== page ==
But if our unrighteousness serves to show the righteousness of God, what shall we say? That God is unrighteous to inflict wrath on us? (I speak in a human way.) 6 By no means! For then how could God judge the world? 7 But if through my lie God’s truth abounds to his glory, why am I still being condemned as a sinner? 8 And why not do evil that good may come?—as some people slanderously charge us with saying. Their condemnation is just.
To remember the context in Romans 3:1-4, Paul has just talked about Jews and Gentiles. Why was it good to be a Jew (as he and Jesus were) and what could the Jews say to everyone else (most of us)? Essentially the Jews were chosen to bless the world. The Abrahamic covenant was not just to the semitic tribe, but to the tribe of humanity. So, what’s happening here in this passage?
If Jews are a subset of the tribe of humanity, even a special and chosen subset, then they will fail. In the language of scripture it is sin. In the language of evolutionary biology it is the individual’s survival as predominant over the species’. The great historian calls it the personal impulse opposed to the corporate. Different translations of the same sentence: We fail. But if our failure points to God’s goodness, what right does he have to blame us?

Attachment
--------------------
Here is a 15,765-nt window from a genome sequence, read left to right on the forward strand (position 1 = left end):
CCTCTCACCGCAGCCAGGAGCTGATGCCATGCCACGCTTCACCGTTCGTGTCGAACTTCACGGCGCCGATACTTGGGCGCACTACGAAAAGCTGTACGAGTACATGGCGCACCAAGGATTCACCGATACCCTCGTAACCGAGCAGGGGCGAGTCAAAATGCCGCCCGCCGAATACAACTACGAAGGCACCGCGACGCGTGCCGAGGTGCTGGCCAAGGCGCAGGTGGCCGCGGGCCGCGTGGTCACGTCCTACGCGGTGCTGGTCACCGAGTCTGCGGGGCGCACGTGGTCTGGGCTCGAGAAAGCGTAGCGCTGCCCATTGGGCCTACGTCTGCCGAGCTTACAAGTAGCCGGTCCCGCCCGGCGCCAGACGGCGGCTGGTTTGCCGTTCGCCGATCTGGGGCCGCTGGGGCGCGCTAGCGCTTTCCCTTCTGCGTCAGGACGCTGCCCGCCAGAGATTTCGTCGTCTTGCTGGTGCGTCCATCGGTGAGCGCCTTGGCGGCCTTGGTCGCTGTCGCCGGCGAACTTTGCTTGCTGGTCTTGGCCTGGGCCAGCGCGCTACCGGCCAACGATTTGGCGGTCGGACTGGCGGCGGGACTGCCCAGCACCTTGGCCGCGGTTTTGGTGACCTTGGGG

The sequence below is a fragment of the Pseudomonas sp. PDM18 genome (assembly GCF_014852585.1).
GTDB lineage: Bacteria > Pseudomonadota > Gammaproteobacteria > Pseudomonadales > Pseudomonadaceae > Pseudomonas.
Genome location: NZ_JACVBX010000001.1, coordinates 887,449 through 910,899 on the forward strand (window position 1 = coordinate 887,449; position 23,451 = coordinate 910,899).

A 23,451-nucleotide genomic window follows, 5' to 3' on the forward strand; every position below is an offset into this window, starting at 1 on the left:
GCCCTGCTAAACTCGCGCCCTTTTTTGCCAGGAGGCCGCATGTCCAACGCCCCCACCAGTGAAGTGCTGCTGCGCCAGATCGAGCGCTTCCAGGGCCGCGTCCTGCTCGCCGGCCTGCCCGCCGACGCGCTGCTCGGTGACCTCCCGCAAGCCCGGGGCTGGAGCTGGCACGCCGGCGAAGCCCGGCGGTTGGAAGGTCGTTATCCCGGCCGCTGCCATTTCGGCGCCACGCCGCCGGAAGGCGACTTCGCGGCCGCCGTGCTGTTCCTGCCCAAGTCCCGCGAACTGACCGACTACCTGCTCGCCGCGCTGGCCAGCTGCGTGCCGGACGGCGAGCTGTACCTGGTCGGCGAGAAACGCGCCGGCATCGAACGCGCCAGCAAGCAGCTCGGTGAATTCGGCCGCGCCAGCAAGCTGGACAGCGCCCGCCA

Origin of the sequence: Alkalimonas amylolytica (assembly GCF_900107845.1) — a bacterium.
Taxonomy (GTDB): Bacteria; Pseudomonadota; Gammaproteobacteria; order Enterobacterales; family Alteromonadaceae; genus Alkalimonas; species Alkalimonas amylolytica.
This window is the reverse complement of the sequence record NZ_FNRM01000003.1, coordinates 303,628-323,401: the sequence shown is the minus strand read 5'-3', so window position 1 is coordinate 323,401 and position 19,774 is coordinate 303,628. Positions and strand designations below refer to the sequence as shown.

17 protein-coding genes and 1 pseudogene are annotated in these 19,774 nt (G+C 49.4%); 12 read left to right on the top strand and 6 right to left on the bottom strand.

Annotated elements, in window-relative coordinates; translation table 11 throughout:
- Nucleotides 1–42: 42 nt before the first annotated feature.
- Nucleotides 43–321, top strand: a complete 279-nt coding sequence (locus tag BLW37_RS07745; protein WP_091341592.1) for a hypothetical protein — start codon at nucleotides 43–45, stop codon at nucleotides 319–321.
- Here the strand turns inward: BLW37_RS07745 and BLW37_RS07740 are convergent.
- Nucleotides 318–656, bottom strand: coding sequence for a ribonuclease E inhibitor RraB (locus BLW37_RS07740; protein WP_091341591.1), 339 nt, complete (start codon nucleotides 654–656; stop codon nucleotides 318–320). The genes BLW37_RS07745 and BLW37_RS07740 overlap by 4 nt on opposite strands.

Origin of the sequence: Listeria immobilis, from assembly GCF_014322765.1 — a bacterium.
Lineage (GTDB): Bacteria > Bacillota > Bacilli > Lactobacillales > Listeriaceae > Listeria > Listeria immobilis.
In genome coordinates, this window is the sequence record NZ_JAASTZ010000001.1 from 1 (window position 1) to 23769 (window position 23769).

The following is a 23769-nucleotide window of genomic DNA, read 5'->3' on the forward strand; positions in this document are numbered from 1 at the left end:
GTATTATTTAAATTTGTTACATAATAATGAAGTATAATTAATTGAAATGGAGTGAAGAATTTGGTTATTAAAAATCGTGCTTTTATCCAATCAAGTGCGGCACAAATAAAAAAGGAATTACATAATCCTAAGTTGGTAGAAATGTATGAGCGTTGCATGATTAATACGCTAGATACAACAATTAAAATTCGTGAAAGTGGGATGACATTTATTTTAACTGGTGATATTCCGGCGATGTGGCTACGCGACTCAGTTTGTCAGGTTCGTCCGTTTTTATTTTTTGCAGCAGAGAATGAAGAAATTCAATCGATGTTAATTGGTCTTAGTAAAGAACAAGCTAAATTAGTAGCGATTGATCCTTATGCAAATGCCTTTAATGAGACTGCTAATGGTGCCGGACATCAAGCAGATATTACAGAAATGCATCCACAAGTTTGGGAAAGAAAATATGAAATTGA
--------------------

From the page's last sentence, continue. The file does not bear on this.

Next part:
But he does. Here the heart breaking paradox is introduced. We are destined and responsible. Do we have free will or is God completely sovereign? Yes. That is usually a family room discussion for mature Christians, not a topic to offer in the living room with friends of all stripe. But, if I can’t share my authentic confusion then why share at all? Great(er) minds have wrestled with this concept in Romans – – including the man who penned it.
God does bring good from evil and we are responsible for our evil. We are then condemned and justly so. If it ended there, I would not follow Christ. Thankfully, it does not.